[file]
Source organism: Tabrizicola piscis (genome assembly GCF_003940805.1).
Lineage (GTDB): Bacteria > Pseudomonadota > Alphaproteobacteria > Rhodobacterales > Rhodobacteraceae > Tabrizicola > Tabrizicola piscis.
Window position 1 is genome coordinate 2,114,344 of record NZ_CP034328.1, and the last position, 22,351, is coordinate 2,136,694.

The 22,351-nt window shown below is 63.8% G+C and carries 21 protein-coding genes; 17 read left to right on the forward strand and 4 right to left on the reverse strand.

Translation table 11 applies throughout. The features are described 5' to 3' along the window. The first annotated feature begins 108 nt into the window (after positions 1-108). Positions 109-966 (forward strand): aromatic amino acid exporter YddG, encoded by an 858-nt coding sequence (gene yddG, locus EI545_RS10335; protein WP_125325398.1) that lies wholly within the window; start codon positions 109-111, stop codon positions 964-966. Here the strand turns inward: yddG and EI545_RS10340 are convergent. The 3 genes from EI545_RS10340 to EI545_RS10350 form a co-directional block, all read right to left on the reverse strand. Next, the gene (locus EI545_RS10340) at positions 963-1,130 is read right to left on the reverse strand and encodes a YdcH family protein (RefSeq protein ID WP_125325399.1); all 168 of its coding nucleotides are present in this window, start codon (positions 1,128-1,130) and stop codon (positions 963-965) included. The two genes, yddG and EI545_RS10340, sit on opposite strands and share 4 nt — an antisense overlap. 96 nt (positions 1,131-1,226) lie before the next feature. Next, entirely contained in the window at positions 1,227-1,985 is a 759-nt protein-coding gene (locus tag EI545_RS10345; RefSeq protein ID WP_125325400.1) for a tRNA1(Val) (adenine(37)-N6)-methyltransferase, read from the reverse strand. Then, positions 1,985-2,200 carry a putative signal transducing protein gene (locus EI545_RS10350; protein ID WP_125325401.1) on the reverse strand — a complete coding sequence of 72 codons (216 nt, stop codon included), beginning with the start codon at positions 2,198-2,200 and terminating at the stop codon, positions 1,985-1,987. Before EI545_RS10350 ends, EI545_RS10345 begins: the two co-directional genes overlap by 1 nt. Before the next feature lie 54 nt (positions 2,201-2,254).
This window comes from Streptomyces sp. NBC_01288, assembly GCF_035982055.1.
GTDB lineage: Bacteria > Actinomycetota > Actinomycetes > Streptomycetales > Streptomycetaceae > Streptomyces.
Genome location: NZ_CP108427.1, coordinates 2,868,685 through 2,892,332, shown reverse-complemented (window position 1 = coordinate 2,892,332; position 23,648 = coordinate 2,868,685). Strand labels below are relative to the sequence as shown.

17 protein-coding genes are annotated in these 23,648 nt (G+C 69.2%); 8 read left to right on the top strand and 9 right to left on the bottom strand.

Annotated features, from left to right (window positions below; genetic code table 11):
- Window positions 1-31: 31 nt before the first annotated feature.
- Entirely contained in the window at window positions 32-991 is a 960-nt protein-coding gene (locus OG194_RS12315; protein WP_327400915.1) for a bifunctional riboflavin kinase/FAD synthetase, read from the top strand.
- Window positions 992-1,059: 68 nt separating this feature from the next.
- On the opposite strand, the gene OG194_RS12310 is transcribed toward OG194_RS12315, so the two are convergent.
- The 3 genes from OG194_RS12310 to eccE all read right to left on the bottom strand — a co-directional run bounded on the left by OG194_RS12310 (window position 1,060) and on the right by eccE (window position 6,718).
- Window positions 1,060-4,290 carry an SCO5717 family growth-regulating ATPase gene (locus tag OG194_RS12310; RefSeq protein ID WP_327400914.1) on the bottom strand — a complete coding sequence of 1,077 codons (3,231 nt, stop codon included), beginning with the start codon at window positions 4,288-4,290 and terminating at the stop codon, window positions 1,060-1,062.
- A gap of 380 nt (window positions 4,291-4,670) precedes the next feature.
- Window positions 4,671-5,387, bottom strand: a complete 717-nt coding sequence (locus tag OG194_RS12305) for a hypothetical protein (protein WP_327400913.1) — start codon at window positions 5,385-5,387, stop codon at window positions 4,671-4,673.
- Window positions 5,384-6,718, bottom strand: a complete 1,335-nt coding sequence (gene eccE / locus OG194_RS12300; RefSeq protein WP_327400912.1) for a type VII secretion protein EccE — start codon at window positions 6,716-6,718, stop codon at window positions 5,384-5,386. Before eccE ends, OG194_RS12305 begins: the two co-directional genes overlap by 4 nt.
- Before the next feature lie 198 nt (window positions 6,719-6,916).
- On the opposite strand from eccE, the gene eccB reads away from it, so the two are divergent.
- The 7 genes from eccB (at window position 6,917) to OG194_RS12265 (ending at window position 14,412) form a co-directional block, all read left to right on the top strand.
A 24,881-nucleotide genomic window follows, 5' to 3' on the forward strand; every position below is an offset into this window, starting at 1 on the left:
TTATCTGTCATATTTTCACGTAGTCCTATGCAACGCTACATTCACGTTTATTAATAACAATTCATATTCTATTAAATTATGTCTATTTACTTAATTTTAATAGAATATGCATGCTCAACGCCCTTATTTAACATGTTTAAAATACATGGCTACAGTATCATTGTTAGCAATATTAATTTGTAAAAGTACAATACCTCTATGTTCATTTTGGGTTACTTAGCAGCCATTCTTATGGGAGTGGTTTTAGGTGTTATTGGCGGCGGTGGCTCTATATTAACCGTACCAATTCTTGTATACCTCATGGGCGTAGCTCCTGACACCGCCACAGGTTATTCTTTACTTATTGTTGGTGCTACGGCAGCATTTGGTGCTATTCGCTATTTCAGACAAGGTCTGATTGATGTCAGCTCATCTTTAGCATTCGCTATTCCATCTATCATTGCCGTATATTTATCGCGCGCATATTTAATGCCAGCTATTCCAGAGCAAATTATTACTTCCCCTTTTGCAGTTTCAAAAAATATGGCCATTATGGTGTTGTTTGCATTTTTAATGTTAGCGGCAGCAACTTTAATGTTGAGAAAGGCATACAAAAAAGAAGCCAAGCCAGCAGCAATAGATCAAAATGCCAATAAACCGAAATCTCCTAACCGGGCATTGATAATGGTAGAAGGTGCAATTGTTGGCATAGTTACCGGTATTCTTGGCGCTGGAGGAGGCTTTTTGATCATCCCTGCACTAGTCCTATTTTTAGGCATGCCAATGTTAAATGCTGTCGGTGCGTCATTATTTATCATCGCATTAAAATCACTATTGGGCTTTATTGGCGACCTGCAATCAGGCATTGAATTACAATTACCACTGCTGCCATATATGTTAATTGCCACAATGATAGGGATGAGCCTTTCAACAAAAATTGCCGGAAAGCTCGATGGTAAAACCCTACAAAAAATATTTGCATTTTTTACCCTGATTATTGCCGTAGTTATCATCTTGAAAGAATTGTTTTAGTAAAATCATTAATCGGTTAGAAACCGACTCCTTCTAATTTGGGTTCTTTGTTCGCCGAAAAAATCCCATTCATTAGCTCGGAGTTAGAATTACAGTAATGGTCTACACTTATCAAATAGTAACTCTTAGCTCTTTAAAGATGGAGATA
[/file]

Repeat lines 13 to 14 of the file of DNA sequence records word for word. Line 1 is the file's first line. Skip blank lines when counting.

- Window positions 992-1,059: 68 nt separating this feature from the next.
- On the opposite strand, the gene OG194_RS12310 is transcribed toward OG194_RS12315, so the two are convergent.